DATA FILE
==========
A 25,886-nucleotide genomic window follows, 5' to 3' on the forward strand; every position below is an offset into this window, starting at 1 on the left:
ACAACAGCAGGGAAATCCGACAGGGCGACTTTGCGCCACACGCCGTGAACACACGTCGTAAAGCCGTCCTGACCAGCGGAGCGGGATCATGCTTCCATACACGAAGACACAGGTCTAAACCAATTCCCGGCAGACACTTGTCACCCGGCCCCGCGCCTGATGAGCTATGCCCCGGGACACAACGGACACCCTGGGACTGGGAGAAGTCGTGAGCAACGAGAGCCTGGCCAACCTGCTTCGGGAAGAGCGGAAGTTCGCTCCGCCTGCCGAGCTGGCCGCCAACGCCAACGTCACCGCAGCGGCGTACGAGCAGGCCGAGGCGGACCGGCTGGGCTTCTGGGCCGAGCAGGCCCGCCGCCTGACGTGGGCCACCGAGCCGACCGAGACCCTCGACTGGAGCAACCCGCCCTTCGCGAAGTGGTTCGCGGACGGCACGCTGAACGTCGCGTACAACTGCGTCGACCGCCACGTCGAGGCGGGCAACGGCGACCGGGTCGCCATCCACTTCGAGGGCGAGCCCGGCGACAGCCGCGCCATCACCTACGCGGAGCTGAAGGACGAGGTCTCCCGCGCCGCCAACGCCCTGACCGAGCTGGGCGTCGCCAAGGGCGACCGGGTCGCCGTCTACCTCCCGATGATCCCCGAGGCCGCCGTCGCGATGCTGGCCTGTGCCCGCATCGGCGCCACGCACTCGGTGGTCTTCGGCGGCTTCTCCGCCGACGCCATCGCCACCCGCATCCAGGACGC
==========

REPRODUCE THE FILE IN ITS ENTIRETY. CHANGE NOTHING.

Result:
A 25,886-nucleotide genomic window follows, 5' to 3' on the forward strand; every position below is an offset into this window, starting at 1 on the left:
ACAACAGCAGGGAAATCCGACAGGGCGACTTTGCGCCACACGCCGTGAACACACGTCGTAAAGCCGTCCTGACCAGCGGAGCGGGATCATGCTTCCATACACGAAGACACAGGTCTAAACCAATTCCCGGCAGACACTTGTCACCCGGCCCCGCGCCTGATGAGCTATGCCCCGGGACACAACGGACACCCTGGGACTGGGAGAAGTCGTGAGCAACGAGAGCCTGGCCAACCTGCTTCGGGAAGAGCGGAAGTTCGCTCCGCCTGCCGAGCTGGCCGCCAACGCCAACGTCACCGCAGCGGCGTACGAGCAGGCCGAGGCGGACCGGCTGGGCTTCTGGGCCGAGCAGGCCCGCCGCCTGACGTGGGCCACCGAGCCGACCGAGACCCTCGACTGGAGCAACCCGCCCTTCGCGAAGTGGTTCGCGGACGGCACGCTGAACGTCGCGTACAACTGCGTCGACCGCCACGTCGAGGCGGGCAACGGCGACCGGGTCGCCATCCACTTCGAGGGCGAGCCCGGCGACAGCCGCGCCATCACCTACGCGGAGCTGAAGGACGAGGTCTCCCGCGCCGCCAACGCCCTGACCGAGCTGGGCGTCGCCAAGGGCGACCGGGTCGCCGTCTACCTCCCGATGATCCCCGAGGCCGCCGTCGCGATGCTGGCCTGTGCCCGCATCGGCGCCACGCACTCGGTGGTCTTCGGCGGCTTCTCCGCCGACGCCATCGCCACCCGCATCCAGGACGC